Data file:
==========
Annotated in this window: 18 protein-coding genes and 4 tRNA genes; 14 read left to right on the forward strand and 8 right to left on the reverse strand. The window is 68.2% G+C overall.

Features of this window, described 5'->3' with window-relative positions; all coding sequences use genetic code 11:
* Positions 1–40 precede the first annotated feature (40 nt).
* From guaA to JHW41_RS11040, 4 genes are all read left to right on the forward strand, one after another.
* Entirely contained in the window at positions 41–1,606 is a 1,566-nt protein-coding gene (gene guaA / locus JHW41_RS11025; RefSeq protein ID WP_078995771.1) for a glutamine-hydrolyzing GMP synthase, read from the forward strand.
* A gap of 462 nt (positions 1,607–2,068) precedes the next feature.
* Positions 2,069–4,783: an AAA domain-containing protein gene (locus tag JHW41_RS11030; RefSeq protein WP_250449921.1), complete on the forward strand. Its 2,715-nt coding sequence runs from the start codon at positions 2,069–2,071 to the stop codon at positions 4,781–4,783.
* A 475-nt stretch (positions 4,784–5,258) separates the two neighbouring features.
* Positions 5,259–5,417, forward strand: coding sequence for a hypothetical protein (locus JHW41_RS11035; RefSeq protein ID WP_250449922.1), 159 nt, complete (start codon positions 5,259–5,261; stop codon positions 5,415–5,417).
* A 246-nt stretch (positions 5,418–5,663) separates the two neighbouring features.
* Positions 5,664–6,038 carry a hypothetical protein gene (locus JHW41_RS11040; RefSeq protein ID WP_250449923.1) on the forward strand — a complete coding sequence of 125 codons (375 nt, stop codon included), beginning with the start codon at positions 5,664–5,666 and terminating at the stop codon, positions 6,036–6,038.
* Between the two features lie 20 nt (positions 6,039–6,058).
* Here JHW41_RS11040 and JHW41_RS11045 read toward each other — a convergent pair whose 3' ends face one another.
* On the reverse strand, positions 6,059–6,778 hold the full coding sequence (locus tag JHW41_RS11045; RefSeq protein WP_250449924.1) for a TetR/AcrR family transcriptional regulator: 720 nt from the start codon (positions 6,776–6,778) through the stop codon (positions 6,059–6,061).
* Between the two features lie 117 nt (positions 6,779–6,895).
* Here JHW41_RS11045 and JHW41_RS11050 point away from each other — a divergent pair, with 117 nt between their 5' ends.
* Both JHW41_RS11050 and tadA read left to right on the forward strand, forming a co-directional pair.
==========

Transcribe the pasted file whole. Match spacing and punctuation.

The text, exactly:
Annotated in this window: 18 protein-coding genes and 4 tRNA genes; 14 read left to right on the forward strand and 8 right to left on the reverse strand. The window is 68.2% G+C overall.

Features of this window, described 5'->3' with window-relative positions; all coding sequences use genetic code 11:
* Positions 1–40 precede the first annotated feature (40 nt).
* From guaA to JHW41_RS11040, 4 genes are all read left to right on the forward strand, one after another.
* Entirely contained in the window at positions 41–1,606 is a 1,566-nt protein-coding gene (gene guaA / locus JHW41_RS11025; RefSeq protein ID WP_078995771.1) for a glutamine-hydrolyzing GMP synthase, read from the forward strand.
* A gap of 462 nt (positions 1,607–2,068) precedes the next feature.
* Positions 2,069–4,783: an AAA domain-containing protein gene (locus tag JHW41_RS11030; RefSeq protein WP_250449921.1), complete on the forward strand. Its 2,715-nt coding sequence runs from the start codon at positions 2,069–2,071 to the stop codon at positions 4,781–4,783.
* A 475-nt stretch (positions 4,784–5,258) separates the two neighbouring features.
* Positions 5,259–5,417, forward strand: coding sequence for a hypothetical protein (locus JHW41_RS11035; RefSeq protein ID WP_250449922.1), 159 nt, complete (start codon positions 5,259–5,261; stop codon positions 5,415–5,417).
* A 246-nt stretch (positions 5,418–5,663) separates the two neighbouring features.
* Positions 5,664–6,038 carry a hypothetical protein gene (locus JHW41_RS11040; RefSeq protein ID WP_250449923.1) on the forward strand — a complete coding sequence of 125 codons (375 nt, stop codon included), beginning with the start codon at positions 5,664–5,666 and terminating at the stop codon, positions 6,036–6,038.
* Between the two features lie 20 nt (positions 6,039–6,058).
* Here JHW41_RS11040 and JHW41_RS11045 read toward each other — a convergent pair whose 3' ends face one another.
* On the reverse strand, positions 6,059–6,778 hold the full coding sequence (locus tag JHW41_RS11045; RefSeq protein WP_250449924.1) for a TetR/AcrR family transcriptional regulator: 720 nt from the start codon (positions 6,776–6,778) through the stop codon (positions 6,059–6,061).
* Between the two features lie 117 nt (positions 6,779–6,895).
* Here JHW41_RS11045 and JHW41_RS11050 point away from each other — a divergent pair, with 117 nt between their 5' ends.
* Both JHW41_RS11050 and tadA read left to right on the forward strand, forming a co-directional pair.